On June 27, 2001, Florida Governor Rick Scott signed a new law implementing several significant reforms to the Florida Unemployment Compensation Program. The new law is meant to save the state money, reduce taxes on employers and help get Floridians back to work. Among other reforms, the definition of “misconduct” under the new law has been expanded making it easier for employers to successfully defend unemployment insurance benefit claims. Specifically, under the new law, misconduct is defined as “any action that demonstrates conscious disregard of an employer’s interests and is found to be a deliberate disregard or violation of reasonable standards of behavior” and may include activities that do not occur at the workplace or during working hours. Therefore, this broader definition not only extends misconduct to activities that occur outside of the workplace, it also includes such events such as chronic absenteeism and tardiness, which may not have been deemed misconduct under the old definition.
Several additional changes to the Unemployment Compensation Program include the following:
- Online Filing – Effective August 1, 2011, initial and continuing claims must be filed electronically.
- Work Search – Claimants are now generally required on a weekly basis to contact at least five potential employers and provide this information by the internet during their bi-weekly certification for benefits.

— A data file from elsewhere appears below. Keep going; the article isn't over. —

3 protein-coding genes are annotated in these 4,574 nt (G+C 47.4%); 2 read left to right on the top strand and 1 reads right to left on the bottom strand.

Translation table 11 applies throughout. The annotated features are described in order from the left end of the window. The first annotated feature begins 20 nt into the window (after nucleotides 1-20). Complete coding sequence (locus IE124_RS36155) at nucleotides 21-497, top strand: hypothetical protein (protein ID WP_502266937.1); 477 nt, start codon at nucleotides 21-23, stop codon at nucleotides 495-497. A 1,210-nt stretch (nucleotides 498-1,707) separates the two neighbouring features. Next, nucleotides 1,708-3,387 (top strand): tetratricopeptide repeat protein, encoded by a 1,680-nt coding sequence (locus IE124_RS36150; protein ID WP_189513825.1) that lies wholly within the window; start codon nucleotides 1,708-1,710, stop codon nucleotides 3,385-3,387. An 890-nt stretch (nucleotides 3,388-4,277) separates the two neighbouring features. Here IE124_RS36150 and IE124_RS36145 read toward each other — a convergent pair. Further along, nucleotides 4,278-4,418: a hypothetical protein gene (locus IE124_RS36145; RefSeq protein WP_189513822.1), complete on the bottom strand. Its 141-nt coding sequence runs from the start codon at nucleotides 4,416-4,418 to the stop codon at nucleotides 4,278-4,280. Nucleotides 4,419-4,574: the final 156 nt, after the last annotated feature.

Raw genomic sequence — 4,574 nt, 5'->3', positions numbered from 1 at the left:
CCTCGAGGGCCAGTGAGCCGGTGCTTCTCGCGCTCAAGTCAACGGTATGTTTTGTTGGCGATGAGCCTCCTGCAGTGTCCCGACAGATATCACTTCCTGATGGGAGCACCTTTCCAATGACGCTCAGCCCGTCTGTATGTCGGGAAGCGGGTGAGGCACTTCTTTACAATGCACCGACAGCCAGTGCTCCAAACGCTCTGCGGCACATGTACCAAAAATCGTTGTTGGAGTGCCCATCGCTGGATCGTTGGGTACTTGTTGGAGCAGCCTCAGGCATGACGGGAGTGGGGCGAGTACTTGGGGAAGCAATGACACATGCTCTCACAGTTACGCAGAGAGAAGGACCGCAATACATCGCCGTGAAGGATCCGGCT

- Severance Pay – Significantly, if the claimant’s severance pay per week is equal to or greater than the claimant’s weekly benefit amount, the claimant is not entitled to benefits for that week. Severance pay does not impact the total amount of benefits that could be paid on a claim; however, severance pay is now considered disqualifying income to the extent that it is equal to or greater than the claimant’s weekly benefit amount.
- Duration of Benefits – Effective January 1, 2012, the maximum duration of benefits are adjusted from the current 26 weeks to a range of between 12 to 23 weeks depending on the state’s unemployment rate, which will be determined once a year.
In short, the new unemployment insurance law in Florida makes it easier for employers to show that employees were discharged for misconduct and, therefore, not entitled to unemployment compensation benefits. Additionally, the duration of benefits has been reduced and the payment of unemployment insurance may be delayed if severance payments are being made by the employer to a terminated employee.
Should you have any questions regarding the effect of this new law, or any other employment-related questions, please contact E. Jason Tremblay at 312-876-6676 or your Arnstein & Lehr LLP employment law attorney.